Private investigator, former Aspen police officer accused of abusing records |

Private investigator, former Aspen police officer accused of abusing records

A Roaring Fork Valley private investigator has been charged with a misdemeanor stemming from his involvement in a case involving child abuse or neglect, according to the 9th Judicial District Attorney’s Office.

A complaint was filed Monday against James P. Crowley, 48, of Aspen, alleging the crime of “misuse of dependency and neglect records information.” Crowley, a former Aspen police investigator, is scheduled to appear in court Sept. 16.

Aspen prosecutor Andrea Bryan said that Crowley showed a record pertaining to a child-abuse case to a third party who wasn’t allowed to see it. That person was a minor, Bryan said Thursday.

“He was using his capacity as a defense investigator to do that,” Bryan said. “In particular, we’re alleging that he showed someone’s forensic interview (to the third party), and a forensic interview is very private and highly confidential.”

The interview was conducted at the River Bridge Regional Center, an accredited nonprofit child-advocacy center in Glenwood Springs that specializes in the prevention, assessment, treatment and investigation of child abuse.

The complaint alleges that Crowley committed the action sometime between Dec. 1 and Aug. 1.

No other details about the misdemeanor case against Crowley were available Thursday. Crowley declined to comment when reached by telephone.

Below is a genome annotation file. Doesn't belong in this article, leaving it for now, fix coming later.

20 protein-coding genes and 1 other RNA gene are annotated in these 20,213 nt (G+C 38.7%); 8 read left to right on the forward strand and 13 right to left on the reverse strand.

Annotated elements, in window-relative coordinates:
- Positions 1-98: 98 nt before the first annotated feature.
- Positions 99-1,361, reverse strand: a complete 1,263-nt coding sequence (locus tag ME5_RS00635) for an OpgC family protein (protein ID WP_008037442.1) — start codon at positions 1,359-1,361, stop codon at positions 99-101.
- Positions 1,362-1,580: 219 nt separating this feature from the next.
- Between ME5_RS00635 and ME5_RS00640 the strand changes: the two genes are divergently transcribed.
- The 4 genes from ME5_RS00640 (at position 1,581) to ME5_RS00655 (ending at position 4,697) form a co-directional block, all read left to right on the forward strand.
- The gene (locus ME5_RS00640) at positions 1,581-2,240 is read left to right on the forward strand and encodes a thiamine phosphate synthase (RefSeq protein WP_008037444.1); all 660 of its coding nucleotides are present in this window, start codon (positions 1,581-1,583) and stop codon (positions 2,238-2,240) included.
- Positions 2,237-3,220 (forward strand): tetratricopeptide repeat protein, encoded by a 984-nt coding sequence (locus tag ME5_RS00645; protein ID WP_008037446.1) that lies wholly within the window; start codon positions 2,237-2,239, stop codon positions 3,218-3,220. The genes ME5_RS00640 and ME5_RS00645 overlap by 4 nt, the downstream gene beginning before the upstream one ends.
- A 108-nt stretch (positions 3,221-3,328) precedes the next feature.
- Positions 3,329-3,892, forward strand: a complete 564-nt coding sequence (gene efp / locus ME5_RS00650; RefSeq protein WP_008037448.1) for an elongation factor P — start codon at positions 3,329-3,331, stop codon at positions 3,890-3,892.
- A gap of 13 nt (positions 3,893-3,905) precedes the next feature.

He has made news in the recent past, having been fired by the Aspen Police Department in August 2008 when he allegedly showed up for work under the influence of alcohol. He had worked for the department for 18 years.

Crowley’s firing reportedly shook up the local law enforcement community because of the large number of Aspen police officers and Pitkin County sheriff’s deputies who had worked with him or knew him over the years. At the time, he was drawing a salary of about $70,000 annually.

Originally charged with driving while ability impaired and possession of a weapon under the influence, Crowley struck an agreement with prosecutors in November 2009, pleading guilty to reckless driving. Garfield County Judge Paul Metzger — who presided over his case after Pitkin County Judge Erin Fernandez-Ely recused herself — ordered Crowley, then 43, to take an alcohol-education class and pay $267.50 in fines and court costs.

Also, five months ago, Crowley testified in a high-profile homicide trial in Tucson, Arizona. A jury in April found former Aspen socialite Pamela Phillips, 56, guilty of first-degree murder in the 1996 car-bomb killing of her ex-husband, businessman Gary Triano.

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